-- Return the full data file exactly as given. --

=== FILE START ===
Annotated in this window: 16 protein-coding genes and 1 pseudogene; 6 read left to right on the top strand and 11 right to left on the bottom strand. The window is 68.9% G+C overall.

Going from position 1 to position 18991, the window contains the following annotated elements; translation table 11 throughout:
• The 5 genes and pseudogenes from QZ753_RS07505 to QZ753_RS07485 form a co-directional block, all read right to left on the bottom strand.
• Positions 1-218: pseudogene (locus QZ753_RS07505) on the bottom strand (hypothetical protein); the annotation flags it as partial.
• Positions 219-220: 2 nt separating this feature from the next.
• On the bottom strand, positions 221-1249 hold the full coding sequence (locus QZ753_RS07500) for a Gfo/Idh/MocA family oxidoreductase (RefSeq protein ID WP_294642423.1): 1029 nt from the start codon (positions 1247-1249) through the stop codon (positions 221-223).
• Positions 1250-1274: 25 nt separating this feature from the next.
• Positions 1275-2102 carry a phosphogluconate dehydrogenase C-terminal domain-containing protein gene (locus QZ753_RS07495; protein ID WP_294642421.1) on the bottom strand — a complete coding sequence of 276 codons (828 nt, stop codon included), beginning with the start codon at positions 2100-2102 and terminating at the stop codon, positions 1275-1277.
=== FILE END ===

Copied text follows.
Annotated in this window: 16 protein-coding genes and 1 pseudogene; 6 read left to right on the top strand and 11 right to left on the bottom strand. The window is 68.9% G+C overall.

Going from position 1 to position 18991, the window contains the following annotated elements; translation table 11 throughout:
• The 5 genes and pseudogenes from QZ753_RS07505 to QZ753_RS07485 form a co-directional block, all read right to left on the bottom strand.
• Positions 1-218: pseudogene (locus QZ753_RS07505) on the bottom strand (hypothetical protein); the annotation flags it as partial.
• Positions 219-220: 2 nt separating this feature from the next.
• On the bottom strand, positions 221-1249 hold the full coding sequence (locus QZ753_RS07500) for a Gfo/Idh/MocA family oxidoreductase (RefSeq protein ID WP_294642423.1): 1029 nt from the start codon (positions 1247-1249) through the stop codon (positions 221-223).
• Positions 1250-1274: 25 nt separating this feature from the next.
• Positions 1275-2102 carry a phosphogluconate dehydrogenase C-terminal domain-containing protein gene (locus QZ753_RS07495; protein ID WP_294642421.1) on the bottom strand — a complete coding sequence of 276 codons (828 nt, stop codon included), beginning with the start codon at positions 2100-2102 and terminating at the stop codon, positions 1275-1277.